Bailey: I’m not sure Toledo was actually snubbed. I think they decided that not going to a bowl was better than going to one and losing.
Chris Creighton, Lance Leipold, and Sean Lewis have all greatly progressed three struggling MAC teams since their hires. Eastern Michigan, Buffalo, and Kent State are all bowling this year. Which rebuild effort are you most impressed by?
Jimenez: I’ve been very impressed with Sean Lewis. Creighton had a reputation for turnarounds before coming to EMU, and Leipold has a championship pedigree at the lower levels, so I expect them to do well. This is Lewis’ first stab at being a head coach, and in just two seasons, he’s turned Kent State from a perpetual loser into a competitive bunch who gives their all regardless of opponent. Perhaps the most impressive thing about the turnaround is that he’s done it despite the fact Woody Barrett never quite turned out. Lewis’ development of Dustin Crum from a read option specialist to a gunslinger has been a sight to behold, especially late in the season when a bowl was on the line. Most of all, Lewis has given fans in Kent hope for the future, which is something that hasn’t been there in quite awhile.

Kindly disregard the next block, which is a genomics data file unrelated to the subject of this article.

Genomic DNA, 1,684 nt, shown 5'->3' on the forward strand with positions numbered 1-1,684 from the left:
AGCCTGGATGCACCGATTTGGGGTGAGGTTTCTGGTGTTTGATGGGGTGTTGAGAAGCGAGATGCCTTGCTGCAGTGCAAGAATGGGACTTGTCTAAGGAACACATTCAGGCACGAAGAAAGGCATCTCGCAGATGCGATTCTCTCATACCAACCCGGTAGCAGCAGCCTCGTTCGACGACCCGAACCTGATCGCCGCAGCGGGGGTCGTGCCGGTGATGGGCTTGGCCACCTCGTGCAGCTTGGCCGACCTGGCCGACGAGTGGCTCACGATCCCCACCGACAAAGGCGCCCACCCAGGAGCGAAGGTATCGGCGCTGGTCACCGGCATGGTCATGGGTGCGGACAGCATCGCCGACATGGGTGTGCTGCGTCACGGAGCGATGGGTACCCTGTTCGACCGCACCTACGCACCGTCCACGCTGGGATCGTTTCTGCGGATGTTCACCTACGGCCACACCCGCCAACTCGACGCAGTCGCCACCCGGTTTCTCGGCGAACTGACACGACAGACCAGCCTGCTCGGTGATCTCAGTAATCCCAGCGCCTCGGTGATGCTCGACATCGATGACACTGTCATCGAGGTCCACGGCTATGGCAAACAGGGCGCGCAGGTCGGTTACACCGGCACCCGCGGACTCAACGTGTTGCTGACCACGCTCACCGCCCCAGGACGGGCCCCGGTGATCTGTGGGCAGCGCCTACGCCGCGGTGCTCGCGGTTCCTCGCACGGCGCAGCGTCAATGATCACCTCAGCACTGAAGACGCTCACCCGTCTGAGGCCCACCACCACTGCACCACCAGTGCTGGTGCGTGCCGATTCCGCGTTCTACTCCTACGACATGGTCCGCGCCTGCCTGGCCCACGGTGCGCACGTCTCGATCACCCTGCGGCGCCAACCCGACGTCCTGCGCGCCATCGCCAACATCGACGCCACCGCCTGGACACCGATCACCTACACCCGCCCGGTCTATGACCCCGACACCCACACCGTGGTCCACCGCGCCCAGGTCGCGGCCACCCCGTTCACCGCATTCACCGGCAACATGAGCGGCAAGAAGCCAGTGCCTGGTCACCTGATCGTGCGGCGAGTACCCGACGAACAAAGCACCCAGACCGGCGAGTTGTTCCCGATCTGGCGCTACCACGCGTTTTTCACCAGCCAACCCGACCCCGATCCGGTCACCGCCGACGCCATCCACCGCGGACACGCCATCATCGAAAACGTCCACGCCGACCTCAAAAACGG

Helwick: This is tough. Lewis and Leipold could each claim their program’s first-ever bowl victory this year, so those are quite rebuilding efforts. Lewis’ two-year overhaul of Kent State is fascinating because turning a perennial doormat into a bowl team that quickly is unheard of — especially with a brutal schedule of Wisconsin, Auburn, and Arizona State. For most impressive, I’ll go with Creighton just because of the sustained success of his tenure. Eastern Michigan is competitive in nearly every game and is bowling for the third time in four years after doing so zero times from 1988 to 2015. Long gone are the days of 1-11 and 2-10 seasons — the Eagles are a threat to beat any MAC team on any given day. Creighton has slayed three Big Ten foes in a row and he can claim the greatest win school in history when Pitt comes to Detroit for the Quick Lane Bowl.